“There is a large need for this kind of drop box on a 24/7 basis,” Leitheiser said. “This is simply another option for voters. We ask the public to help us honor the box and maintain its safety.”
Leitheiser said that on the small chance the box is tampered with, her office will make every effort to ensure any damaged ballots will be able to be re-cast. She added that if the box is tampered with, it will likely not be an option in future elections.
During their discussion board members were concerned about the liability issues of the box, and discussed whether or not it could be moved inside during off hours.
In the public comment portion of the meeting, Patty Whitworth of Hillsboro voiced her concern that the box be able to be used without getting out of one’s vehicle, as many of the voters who choose to vote by mail are elderly.
In calling the meeting to order, Young asked board member Chuck Graden to lead the Pledge of Allegiance, while board members Bill Bergen and Dennis McCammack were absent. The board unanimously passed the mileage and per diem requests, minutes from the previous meeting and the consent agenda.
Board member Earlene Robinson said the 708 Board voted to award $594,497 in funding this year out of more than $833,000 in requests.
This year, they awarded $196,205 to the Montgomery County Health Department, $182,000 to Fayco, $16,500 to the Unified Child Advocacy Network, $15,000 to Litchfield Family Practice Center, $50,000 to the Panhandle School District, $60,484 to the Litchfield School District, $35,000 to the Nokomis School District and $39,308 to the Hillsboro School District.
In CEFS news, board member Tim Fogle said they are still looking for Meals on Wheels volunteers, and there is an opening on the CEFS board for a member from Montgomery County.
Board member Sandra Johnson reported that the Montgomery County Health Department will begin issuing flu shots in the next two weeks. She added that they continue to work with the schools and the prison throughout the pandemic.
In Planning Commission news, board member Ron Deabenderfer said they met to review the wind ordinance and will present a final copy to the Economic Development Committee for their October meeting.
In West Central Development Council news, board member Jeremy Jones said there is funding available for job skills training.
Board member Connie Beck reported that the University of Illinois Extension hopes to re-open its Hillsboro office on Sept. 24.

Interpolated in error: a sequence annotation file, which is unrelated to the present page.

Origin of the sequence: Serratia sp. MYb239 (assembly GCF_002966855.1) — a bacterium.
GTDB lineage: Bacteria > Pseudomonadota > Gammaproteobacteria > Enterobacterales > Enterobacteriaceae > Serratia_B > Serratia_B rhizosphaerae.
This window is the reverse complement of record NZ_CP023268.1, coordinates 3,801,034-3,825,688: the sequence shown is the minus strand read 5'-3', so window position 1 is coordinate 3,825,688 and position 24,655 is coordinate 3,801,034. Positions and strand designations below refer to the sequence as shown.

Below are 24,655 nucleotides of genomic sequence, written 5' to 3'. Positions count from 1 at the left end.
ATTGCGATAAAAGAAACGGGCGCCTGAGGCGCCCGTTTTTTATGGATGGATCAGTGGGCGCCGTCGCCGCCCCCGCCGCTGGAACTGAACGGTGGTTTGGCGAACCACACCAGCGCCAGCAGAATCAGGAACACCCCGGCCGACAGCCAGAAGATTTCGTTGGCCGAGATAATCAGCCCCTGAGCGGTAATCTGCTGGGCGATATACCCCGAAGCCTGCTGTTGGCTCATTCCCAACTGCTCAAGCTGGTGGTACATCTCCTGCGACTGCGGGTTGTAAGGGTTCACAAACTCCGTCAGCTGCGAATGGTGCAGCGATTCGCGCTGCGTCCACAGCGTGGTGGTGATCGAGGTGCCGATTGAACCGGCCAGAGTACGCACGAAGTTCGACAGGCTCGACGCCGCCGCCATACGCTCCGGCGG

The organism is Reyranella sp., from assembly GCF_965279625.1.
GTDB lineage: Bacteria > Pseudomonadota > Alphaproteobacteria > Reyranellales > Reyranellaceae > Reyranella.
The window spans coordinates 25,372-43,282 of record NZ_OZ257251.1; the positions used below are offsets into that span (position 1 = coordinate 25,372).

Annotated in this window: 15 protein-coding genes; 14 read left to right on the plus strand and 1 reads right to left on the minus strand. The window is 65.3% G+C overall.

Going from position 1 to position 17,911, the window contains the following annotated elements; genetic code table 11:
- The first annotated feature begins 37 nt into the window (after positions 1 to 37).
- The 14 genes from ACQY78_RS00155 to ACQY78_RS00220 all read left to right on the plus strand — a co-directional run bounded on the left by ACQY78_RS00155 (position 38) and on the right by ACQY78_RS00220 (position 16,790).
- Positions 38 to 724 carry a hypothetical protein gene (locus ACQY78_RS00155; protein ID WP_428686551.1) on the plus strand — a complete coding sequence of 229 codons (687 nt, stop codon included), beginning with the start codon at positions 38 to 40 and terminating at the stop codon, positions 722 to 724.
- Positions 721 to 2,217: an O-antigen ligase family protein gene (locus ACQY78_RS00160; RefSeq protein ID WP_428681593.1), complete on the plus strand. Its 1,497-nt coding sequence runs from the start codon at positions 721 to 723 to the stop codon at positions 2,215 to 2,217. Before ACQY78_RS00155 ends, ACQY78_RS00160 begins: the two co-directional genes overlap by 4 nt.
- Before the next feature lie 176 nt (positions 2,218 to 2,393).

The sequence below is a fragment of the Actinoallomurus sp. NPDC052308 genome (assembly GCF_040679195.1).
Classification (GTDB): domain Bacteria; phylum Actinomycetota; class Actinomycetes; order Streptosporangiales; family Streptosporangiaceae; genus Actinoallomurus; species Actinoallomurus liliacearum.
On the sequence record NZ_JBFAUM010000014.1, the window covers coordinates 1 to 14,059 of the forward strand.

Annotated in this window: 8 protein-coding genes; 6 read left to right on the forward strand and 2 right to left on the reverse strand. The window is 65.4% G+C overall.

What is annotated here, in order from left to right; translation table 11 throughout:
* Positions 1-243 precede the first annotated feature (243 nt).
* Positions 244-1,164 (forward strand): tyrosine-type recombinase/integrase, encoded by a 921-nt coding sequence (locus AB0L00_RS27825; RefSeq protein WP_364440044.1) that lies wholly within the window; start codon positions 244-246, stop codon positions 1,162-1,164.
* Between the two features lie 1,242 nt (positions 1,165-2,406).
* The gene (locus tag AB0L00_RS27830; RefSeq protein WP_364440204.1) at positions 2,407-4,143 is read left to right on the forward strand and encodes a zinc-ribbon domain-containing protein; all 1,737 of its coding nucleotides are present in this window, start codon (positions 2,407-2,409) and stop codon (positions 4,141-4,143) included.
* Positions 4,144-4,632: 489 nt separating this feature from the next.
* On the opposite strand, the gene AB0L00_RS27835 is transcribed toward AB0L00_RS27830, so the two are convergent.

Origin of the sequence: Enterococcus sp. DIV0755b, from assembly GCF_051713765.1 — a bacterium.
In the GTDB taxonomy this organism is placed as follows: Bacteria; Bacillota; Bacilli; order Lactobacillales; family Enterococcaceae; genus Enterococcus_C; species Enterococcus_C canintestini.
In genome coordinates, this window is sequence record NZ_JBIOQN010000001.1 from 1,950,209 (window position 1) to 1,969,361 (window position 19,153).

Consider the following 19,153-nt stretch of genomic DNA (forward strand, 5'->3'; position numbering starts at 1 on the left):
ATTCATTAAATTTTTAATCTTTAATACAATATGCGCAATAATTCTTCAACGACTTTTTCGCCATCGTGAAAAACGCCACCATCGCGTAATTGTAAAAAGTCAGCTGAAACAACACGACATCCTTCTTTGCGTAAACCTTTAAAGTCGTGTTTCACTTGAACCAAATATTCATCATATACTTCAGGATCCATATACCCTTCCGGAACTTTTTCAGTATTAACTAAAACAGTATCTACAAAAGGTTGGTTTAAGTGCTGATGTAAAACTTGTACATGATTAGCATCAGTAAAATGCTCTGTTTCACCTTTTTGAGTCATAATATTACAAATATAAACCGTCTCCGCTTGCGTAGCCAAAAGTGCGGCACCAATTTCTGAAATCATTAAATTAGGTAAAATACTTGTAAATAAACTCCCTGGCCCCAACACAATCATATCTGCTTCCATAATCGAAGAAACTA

In addition to the proclamation for Suicide Awareness Prevention Month, the board unanimously extended the declaration of disaster in Montgomery County due to the COVID-19 pandemic until their regular board meeting in October.
Young reported that the information systems department has been busy continuing on the upgrades to the 911 department at the sheriff’s office. In addition, they are working to make sure the early voting center is safe and meeting pandemic guidelines, as early voting starts on Sept. 24.
In a census update, Leitheiser said there is a lawsuit right now to stop the census from winding down at the end of September. Originally, the dates were extended due to the pandemic, but then they were brought back to the end of September. She presented the board with an estimate of the county for Montgomery County, based on a random phone call survey, which shows Montgomery County would have 28,601 residents, down 4.96 percent since 2010. However, she reminded the board that’s purely an estimate and that no final numbers will be available until the census work is complete.
Building and Grounds
In addition to the discussion about the ballot drop box, Sneed said they had no major maintenance issues.
The committee approved use of the Historic Courthouse lawn for a prayer gathering on Sept. 26, as Ingrid Watkins had contacted the county. Her group will also be contacting the city of Hillsboro for use of the Lincoln Plaza. The gathering is not political in nature and the group will follow all pandemic guidelines.
Sneed said the coroner’s office is requesting more storage space in the basement of the new courthouse and they are working on it.